Mixed loyalties facing Bartle as he aims to lead Germany to gold

Christopher Bartle pictured at the Yorkshire Riding Centre near Harrogate with Ballyengland Rebel, known to his friends as Matey. picture mike cowling

Christopher Bartle pictured at the Yorkshire Riding Centre near Harrogate with Ballyengland Rebel, known to his friends as Matey. picture mike cowling

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THE Olympic equestrian events begin today with the first day of dressage for the eventing teams.

Dressage continues tomorrow, followed by the cross-country on Monday and show-jumping on Tuesday.

Hopes for the British team are high but their biggest rivals are likely to be the Germans, who topped the medal table at the last Olympics.

Yorkshire is represented in both camps.

Nicola Wilson and Opposition Buzz will step out with pride for the British team, while Markington’s Chris Bartle will be doing his very best to steer the German team to victory.

Bartle, who is a former Olympic rider, has been training the German eventing team since 2001.

During this time, they have won team and individual gold medals at Beijing and Michael Jung was individual world champion in Kentucky in 2010.

The Germans also won team and individual gold last year in Luhmuhlen.

Nicola Wilson, who lives near Northallerton, also does some training with Bartle at the Yorkshire Riding Centre and she and Opposition Buzz had their best dressage score at Bramham International Horse Trials in June.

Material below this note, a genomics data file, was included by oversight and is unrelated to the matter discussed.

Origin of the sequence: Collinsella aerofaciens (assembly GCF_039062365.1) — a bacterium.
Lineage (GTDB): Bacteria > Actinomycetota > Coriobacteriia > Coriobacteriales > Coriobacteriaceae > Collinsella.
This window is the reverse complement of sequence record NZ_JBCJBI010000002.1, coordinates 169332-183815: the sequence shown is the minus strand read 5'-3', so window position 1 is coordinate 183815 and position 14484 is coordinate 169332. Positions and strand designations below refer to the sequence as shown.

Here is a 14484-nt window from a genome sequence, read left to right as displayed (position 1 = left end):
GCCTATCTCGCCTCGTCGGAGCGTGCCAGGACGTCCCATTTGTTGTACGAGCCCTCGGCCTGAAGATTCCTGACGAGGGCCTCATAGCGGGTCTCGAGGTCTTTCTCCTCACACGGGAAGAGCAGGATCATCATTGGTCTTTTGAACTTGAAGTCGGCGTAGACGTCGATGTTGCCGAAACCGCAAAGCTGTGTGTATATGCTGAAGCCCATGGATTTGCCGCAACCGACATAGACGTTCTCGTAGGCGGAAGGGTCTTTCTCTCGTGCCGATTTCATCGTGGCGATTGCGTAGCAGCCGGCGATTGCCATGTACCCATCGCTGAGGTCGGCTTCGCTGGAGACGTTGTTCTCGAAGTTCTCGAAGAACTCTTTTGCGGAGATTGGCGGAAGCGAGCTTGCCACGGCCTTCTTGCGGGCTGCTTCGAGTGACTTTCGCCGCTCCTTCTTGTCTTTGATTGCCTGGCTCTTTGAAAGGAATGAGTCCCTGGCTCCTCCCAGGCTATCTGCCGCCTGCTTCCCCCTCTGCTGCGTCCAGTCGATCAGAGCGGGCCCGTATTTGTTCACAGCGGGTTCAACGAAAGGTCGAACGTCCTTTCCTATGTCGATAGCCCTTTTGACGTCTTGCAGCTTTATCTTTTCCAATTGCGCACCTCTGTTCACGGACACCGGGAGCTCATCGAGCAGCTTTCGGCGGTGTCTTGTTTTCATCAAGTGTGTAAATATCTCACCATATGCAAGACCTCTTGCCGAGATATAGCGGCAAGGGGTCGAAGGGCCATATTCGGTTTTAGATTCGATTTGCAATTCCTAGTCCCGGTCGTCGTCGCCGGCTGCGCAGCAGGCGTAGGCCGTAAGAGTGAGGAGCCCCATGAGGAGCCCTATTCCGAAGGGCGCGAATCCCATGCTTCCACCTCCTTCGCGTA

Bartle admits that for him the Games will be a time of mixed emotions but added: “My job is to train the German team. Once we get into action, I’m afraid the German team is my team.”

However, when it comes to watching the British dressage team in action later next week, it will be another matter for Bartle.

“I think our dressage riders have to be favourites and I’ll certainly be rooting for them when the time comes,” said Bartle, who has a personal interest in the outcome.

He still holds the record for being the highest-placed British dressage rider in the Olympic Games.

He was placed sixth at Los Angeles in 1984, riding Wily Trout.

“It’s amazing really, I thought it (the record) would have gone long ago. I think it’s going to be blown sky-high this time but I have enjoyed it while it has lasted,” said Bartle.

He will also be keeping an eye on the progress of Swedish rider Ludwig Svennerstal over the next few days.

He has been training at Markington with Bartle since 2009 and at the age of 21 he will be one of the youngest riders competing at Greenwich, riding for the Swedish eventing team.

Nicola Wilson’s support team – her parents, husband Alastair, owner of Opposition Buzz Rosemary Search and sponsor Mary Lofthouse – were all travelling to London yesterday to watch the trot-up. Wilson will be first out in all three phases for the British team.

“I have had so many cards, letters, texts and calls wishing us luck, it’s lovely. I feel the whole of Yorkshire is behind us,” said Rosemary Search.

Michael Whitaker, non-travelling reserve for Britain’s Olympic show-jumping team, will ride Viking rather than GIG Amai should he be called up to compete.

The decision follows veterinary advice and the fact that the Olympic competition is a demanding series of three rounds.

Viking, owned by Huddersfield’s Whitaker, is a 10-year-old 16.3hh chestnut gelding and has been well placed at Grand Prix level, also competing in the Nations Cup at St. Gallen where the British team finished second.

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